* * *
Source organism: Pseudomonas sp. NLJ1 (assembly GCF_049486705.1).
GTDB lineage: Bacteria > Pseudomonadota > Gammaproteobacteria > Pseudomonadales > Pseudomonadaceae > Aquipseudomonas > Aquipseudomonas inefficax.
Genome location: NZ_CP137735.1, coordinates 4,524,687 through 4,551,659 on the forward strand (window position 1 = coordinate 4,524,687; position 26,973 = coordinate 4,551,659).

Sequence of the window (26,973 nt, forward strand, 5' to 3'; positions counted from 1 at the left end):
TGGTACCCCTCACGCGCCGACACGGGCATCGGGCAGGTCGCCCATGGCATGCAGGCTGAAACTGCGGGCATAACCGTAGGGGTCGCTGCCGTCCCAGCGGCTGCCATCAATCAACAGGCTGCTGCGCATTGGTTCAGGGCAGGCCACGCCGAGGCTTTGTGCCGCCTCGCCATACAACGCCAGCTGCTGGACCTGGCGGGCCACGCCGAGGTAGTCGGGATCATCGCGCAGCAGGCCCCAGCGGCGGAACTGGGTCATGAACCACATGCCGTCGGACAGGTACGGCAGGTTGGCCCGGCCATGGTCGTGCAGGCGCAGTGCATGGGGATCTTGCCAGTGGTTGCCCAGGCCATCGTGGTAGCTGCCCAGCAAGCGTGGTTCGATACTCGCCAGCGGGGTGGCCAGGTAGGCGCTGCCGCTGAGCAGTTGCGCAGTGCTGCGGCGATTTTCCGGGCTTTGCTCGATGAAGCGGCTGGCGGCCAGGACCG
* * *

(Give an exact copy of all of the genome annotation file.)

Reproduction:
Source organism: Pseudomonas sp. NLJ1 (assembly GCF_049486705.1).
GTDB lineage: Bacteria > Pseudomonadota > Gammaproteobacteria > Pseudomonadales > Pseudomonadaceae > Aquipseudomonas > Aquipseudomonas inefficax.
Genome location: NZ_CP137735.1, coordinates 4,524,687 through 4,551,659 on the forward strand (window position 1 = coordinate 4,524,687; position 26,973 = coordinate 4,551,659).

Sequence of the window (26,973 nt, forward strand, 5' to 3'; positions counted from 1 at the left end):
TGGTACCCCTCACGCGCCGACACGGGCATCGGGCAGGTCGCCCATGGCATGCAGGCTGAAACTGCGGGCATAACCGTAGGGGTCGCTGCCGTCCCAGCGGCTGCCATCAATCAACAGGCTGCTGCGCATTGGTTCAGGGCAGGCCACGCCGAGGCTTTGTGCCGCCTCGCCATACAACGCCAGCTGCTGGACCTGGCGGGCCACGCCGAGGTAGTCGGGATCATCGCGCAGCAGGCCCCAGCGGCGGAACTGGGTCATGAACCACATGCCGTCGGACAGGTACGGCAGGTTGGCCCGGCCATGGTCGTGCAGGCGCAGTGCATGGGGATCTTGCCAGTGGTTGCCCAGGCCATCGTGGTAGCTGCCCAGCAAGCGTGGTTCGATACTCGCCAGCGGGGTGGCCAGGTAGGCGCTGCCGCTGAGCAGTTGCGCAGTGCTGCGGCGATTTTCCGGGCTTTGCTCGATGAAGCGGCTGGCGGCCAGGACCG